The 7/8 inch counterbores were really tight for the dowel rods so the use of a mallet with a scrape piece of wood on top helped to drive the rung home. Everyone of the rungs where fixed into position this way and placed as close to square as possible, the task of aligning the top rail into position with these six rungs in place and having to position all six required more than a couple of hands. I also found that with the second rail on top of the dowels it would require something more substantial than a mallet to drive the dowels into position. With this I had to enlist the help of my son. His job was to help position all the dowel rods so that they could be tapped in with a ten pound hammer. Once they were started, systematic tapping along the length of the beam over the dowel rods drove them to their full depth. With this ladder frame now assembled I could secure each dowel with a deck screw to prevent any turning of the dowel while in use. For this I used my steady three drill combo, this is a real time saver and also saves my sanity from the constant drill, countersink and screw bit attachment changes that I had before.
With the top section of the Monkey Bars complete I set it aside making sure the direction was correct for installing to the Jungle Fort. The rungs were not completely symetrical from each end so it was important to have the first rung closest to the Jungle Fort at the fifteen inch spacing. The first rung by the ladder section of the Monkey Bars was set at eleven inches from the end.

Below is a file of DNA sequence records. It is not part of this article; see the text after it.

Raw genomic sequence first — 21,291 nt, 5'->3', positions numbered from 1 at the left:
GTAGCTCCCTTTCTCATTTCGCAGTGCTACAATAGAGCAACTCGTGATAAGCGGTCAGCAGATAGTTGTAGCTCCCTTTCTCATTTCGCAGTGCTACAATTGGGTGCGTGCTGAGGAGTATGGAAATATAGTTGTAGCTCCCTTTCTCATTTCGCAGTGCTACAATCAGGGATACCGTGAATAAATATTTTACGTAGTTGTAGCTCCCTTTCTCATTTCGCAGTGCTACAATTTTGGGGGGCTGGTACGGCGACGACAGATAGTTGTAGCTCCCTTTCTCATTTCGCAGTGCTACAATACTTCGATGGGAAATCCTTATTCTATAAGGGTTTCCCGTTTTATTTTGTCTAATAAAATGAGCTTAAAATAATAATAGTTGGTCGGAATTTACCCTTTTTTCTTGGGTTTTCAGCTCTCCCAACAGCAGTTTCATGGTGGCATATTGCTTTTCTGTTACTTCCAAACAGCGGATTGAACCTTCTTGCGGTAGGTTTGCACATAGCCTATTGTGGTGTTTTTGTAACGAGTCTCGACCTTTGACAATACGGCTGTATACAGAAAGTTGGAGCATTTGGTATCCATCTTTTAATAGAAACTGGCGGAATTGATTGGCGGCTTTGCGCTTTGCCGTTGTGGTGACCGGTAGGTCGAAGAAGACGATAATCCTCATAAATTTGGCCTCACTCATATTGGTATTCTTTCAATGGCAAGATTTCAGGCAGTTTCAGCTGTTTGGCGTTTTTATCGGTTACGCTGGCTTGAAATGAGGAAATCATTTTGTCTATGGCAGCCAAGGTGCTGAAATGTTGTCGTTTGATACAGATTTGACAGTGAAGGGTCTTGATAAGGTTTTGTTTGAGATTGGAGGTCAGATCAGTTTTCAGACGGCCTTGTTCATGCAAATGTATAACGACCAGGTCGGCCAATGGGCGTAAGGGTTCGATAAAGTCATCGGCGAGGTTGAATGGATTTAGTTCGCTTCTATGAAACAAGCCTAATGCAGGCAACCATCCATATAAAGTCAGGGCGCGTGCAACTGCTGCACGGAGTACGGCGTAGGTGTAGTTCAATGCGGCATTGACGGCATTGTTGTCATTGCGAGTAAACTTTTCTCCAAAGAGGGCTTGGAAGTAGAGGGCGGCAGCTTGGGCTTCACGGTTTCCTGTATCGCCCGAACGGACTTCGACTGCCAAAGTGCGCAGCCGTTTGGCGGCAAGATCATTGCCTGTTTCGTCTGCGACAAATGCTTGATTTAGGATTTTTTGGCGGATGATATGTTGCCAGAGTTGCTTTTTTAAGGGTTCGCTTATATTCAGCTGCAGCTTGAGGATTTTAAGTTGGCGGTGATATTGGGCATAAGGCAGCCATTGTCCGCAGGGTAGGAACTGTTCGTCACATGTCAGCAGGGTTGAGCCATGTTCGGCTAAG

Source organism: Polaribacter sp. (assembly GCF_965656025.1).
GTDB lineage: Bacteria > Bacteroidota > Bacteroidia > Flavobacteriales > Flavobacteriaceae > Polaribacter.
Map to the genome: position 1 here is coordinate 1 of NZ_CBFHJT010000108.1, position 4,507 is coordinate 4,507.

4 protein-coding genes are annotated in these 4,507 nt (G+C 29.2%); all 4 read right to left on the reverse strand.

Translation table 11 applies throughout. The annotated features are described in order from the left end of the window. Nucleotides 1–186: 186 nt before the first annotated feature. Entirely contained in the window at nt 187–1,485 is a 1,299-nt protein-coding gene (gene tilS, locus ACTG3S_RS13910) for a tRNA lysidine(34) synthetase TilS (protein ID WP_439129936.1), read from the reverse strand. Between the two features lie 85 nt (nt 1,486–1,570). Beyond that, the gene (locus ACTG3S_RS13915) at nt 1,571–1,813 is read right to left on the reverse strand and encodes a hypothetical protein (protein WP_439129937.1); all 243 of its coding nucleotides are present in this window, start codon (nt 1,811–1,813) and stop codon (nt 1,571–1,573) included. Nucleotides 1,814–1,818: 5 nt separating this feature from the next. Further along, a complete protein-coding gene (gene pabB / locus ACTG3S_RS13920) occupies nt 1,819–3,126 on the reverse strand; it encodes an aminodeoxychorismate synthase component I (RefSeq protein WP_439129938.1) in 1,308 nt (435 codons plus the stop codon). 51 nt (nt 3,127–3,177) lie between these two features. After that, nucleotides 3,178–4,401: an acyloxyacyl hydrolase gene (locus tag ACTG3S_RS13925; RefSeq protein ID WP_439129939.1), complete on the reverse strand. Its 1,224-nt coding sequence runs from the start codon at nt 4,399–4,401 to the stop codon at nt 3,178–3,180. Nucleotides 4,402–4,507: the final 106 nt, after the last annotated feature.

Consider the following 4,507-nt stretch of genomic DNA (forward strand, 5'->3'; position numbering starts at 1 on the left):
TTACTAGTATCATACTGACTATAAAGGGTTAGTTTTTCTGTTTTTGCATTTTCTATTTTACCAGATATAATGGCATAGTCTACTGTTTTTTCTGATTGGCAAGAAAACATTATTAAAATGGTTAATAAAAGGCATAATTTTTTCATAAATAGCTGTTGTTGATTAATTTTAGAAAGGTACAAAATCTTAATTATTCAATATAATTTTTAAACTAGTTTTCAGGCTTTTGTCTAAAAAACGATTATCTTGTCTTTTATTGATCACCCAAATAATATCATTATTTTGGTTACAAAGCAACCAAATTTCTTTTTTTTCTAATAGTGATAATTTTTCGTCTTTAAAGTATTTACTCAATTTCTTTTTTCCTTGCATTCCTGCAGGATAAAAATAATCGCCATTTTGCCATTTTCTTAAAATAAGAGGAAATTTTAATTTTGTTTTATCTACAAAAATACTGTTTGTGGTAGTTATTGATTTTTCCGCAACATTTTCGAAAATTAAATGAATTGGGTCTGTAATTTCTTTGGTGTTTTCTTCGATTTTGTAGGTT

The ladder section of the Monkey Bars consisted of four dowels of 23 inches in length. When assembled the upper section would sit inside the uprights and carriage bolt through. I used the same method of construction by fixing the four dowels in one side first then tapping the second into place then securing the dowels with deck screws. This section would have an additional base plate to sit on which was simply attached by deck screws.
With the basis of the ladder assembled, the first set of bolts would be to loosely attach the ladder section to the overhead section. I had to make sure to tighten the bolts enough so that the assembly would not rotate on itself, I had to hoist the stucture up and secure it to the Jungle Fort, I didn’t want the framework to fold in on itself as I lifted. The frame work was positioned close enough to the Jungle Fort in an “A” position, the object was to lift the end that would attach to the Jungle Fort so that it would be possible to slide at least one of the 1/2 inch by 7 inch carriage bolts into the upright of the Jungle Fort.
With the first carriage bolt pushed into position from the outside of the upright on the Jungle Fort I could then add the washer, spring washer and nut to the bolt eliminating any possibility of the structure collapsing onto my head. The second carriage bolt proved to be a little more difficult, this had to be inserted from the inside against the fence that was the safety barrier for the decking. The bolt hole position happens to be partially blocked by the vertical slats and with the size of the carriage bolt head it would start to bind up with the last slat before fully being pushed in. This left no alternative but to hammer the bolt into place marring up the surface of the slat on its way in. I was a little disappointed but I couldn’t see any other way to resolve the issue. I would have to remove the slats to insert the bolt then replace the slats, that would be the only alternative.